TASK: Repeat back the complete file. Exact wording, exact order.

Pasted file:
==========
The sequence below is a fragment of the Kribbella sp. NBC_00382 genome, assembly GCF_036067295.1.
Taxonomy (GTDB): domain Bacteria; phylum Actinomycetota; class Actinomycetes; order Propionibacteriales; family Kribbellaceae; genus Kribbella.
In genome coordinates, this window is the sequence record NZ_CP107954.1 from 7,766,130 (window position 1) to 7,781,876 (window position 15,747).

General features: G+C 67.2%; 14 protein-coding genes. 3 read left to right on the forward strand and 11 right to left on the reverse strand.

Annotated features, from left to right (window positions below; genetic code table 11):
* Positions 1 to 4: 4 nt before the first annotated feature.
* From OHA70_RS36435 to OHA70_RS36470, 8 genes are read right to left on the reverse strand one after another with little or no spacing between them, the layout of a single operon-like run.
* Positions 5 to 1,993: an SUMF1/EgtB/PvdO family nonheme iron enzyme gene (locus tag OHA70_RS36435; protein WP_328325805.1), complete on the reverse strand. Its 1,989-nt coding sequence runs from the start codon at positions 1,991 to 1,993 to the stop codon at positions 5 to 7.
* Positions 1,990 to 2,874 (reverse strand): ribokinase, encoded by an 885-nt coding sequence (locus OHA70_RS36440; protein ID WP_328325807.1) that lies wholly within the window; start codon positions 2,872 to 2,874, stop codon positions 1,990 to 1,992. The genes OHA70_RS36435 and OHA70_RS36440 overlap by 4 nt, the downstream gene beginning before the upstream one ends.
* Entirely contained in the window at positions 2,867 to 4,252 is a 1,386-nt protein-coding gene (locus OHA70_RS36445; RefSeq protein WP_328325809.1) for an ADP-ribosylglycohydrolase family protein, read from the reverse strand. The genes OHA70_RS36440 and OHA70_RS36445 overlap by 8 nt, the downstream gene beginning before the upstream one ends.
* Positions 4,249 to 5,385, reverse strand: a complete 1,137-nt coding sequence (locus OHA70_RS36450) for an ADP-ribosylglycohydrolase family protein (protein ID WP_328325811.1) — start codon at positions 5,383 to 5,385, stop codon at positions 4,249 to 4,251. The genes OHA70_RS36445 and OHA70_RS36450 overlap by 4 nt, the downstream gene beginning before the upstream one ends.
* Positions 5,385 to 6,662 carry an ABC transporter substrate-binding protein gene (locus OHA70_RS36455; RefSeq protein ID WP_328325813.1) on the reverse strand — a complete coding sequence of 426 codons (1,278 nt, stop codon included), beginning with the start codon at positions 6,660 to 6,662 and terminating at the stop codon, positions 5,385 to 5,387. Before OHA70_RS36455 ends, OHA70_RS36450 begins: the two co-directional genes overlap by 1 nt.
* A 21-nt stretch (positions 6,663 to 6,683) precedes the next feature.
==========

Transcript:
The sequence below is a fragment of the Kribbella sp. NBC_00382 genome, assembly GCF_036067295.1.
Taxonomy (GTDB): domain Bacteria; phylum Actinomycetota; class Actinomycetes; order Propionibacteriales; family Kribbellaceae; genus Kribbella.
In genome coordinates, this window is the sequence record NZ_CP107954.1 from 7,766,130 (window position 1) to 7,781,876 (window position 15,747).

General features: G+C 67.2%; 14 protein-coding genes. 3 read left to right on the forward strand and 11 right to left on the reverse strand.

Annotated features, from left to right (window positions below; genetic code table 11):
* Positions 1 to 4: 4 nt before the first annotated feature.
* From OHA70_RS36435 to OHA70_RS36470, 8 genes are read right to left on the reverse strand one after another with little or no spacing between them, the layout of a single operon-like run.
* Positions 5 to 1,993: an SUMF1/EgtB/PvdO family nonheme iron enzyme gene (locus tag OHA70_RS36435; protein WP_328325805.1), complete on the reverse strand. Its 1,989-nt coding sequence runs from the start codon at positions 1,991 to 1,993 to the stop codon at positions 5 to 7.
* Positions 1,990 to 2,874 (reverse strand): ribokinase, encoded by an 885-nt coding sequence (locus OHA70_RS36440; protein ID WP_328325807.1) that lies wholly within the window; start codon positions 2,872 to 2,874, stop codon positions 1,990 to 1,992. The genes OHA70_RS36435 and OHA70_RS36440 overlap by 4 nt, the downstream gene beginning before the upstream one ends.
* Entirely contained in the window at positions 2,867 to 4,252 is a 1,386-nt protein-coding gene (locus OHA70_RS36445; RefSeq protein WP_328325809.1) for an ADP-ribosylglycohydrolase family protein, read from the reverse strand. The genes OHA70_RS36440 and OHA70_RS36445 overlap by 8 nt, the downstream gene beginning before the upstream one ends.
* Positions 4,249 to 5,385, reverse strand: a complete 1,137-nt coding sequence (locus OHA70_RS36450) for an ADP-ribosylglycohydrolase family protein (protein ID WP_328325811.1) — start codon at positions 5,383 to 5,385, stop codon at positions 4,249 to 4,251. The genes OHA70_RS36445 and OHA70_RS36450 overlap by 4 nt, the downstream gene beginning before the upstream one ends.
* Positions 5,385 to 6,662 carry an ABC transporter substrate-binding protein gene (locus OHA70_RS36455; RefSeq protein ID WP_328325813.1) on the reverse strand — a complete coding sequence of 426 codons (1,278 nt, stop codon included), beginning with the start codon at positions 6,660 to 6,662 and terminating at the stop codon, positions 5,385 to 5,387. Before OHA70_RS36455 ends, OHA70_RS36450 begins: the two co-directional genes overlap by 1 nt.
* A 21-nt stretch (positions 6,663 to 6,683) precedes the next feature.